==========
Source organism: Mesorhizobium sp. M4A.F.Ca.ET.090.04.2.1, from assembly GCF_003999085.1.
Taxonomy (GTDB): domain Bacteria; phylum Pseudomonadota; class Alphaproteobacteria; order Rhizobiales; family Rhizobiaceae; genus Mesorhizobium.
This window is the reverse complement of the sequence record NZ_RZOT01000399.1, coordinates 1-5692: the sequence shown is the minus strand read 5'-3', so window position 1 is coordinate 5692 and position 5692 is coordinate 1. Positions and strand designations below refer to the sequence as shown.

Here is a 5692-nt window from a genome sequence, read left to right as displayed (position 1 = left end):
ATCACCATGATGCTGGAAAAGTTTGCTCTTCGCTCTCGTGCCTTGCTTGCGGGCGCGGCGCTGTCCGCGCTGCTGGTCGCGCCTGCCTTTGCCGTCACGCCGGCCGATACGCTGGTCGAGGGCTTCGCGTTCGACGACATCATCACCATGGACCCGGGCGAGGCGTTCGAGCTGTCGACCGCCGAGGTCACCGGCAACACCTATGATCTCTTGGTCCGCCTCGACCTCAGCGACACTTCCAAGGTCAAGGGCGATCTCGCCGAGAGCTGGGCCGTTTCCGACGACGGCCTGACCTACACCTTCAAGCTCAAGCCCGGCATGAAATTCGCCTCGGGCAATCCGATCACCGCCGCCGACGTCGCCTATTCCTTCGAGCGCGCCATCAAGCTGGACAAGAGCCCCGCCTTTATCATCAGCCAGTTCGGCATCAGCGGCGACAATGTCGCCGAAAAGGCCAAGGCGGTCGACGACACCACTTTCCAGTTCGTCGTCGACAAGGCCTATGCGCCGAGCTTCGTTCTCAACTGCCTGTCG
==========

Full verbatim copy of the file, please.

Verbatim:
Source organism: Mesorhizobium sp. M4A.F.Ca.ET.090.04.2.1, from assembly GCF_003999085.1.
Taxonomy (GTDB): domain Bacteria; phylum Pseudomonadota; class Alphaproteobacteria; order Rhizobiales; family Rhizobiaceae; genus Mesorhizobium.
This window is the reverse complement of the sequence record NZ_RZOT01000399.1, coordinates 1-5692: the sequence shown is the minus strand read 5'-3', so window position 1 is coordinate 5692 and position 5692 is coordinate 1. Positions and strand designations below refer to the sequence as shown.

Here is a 5692-nt window from a genome sequence, read left to right as displayed (position 1 = left end):
ATCACCATGATGCTGGAAAAGTTTGCTCTTCGCTCTCGTGCCTTGCTTGCGGGCGCGGCGCTGTCCGCGCTGCTGGTCGCGCCTGCCTTTGCCGTCACGCCGGCCGATACGCTGGTCGAGGGCTTCGCGTTCGACGACATCATCACCATGGACCCGGGCGAGGCGTTCGAGCTGTCGACCGCCGAGGTCACCGGCAACACCTATGATCTCTTGGTCCGCCTCGACCTCAGCGACACTTCCAAGGTCAAGGGCGATCTCGCCGAGAGCTGGGCCGTTTCCGACGACGGCCTGACCTACACCTTCAAGCTCAAGCCCGGCATGAAATTCGCCTCGGGCAATCCGATCACCGCCGCCGACGTCGCCTATTCCTTCGAGCGCGCCATCAAGCTGGACAAGAGCCCCGCCTTTATCATCAGCCAGTTCGGCATCAGCGGCGACAATGTCGCCGAAAAGGCCAAGGCGGTCGACGACACCACTTTCCAGTTCGTCGTCGACAAGGCCTATGCGCCGAGCTTCGTTCTCAACTGCCTGTCG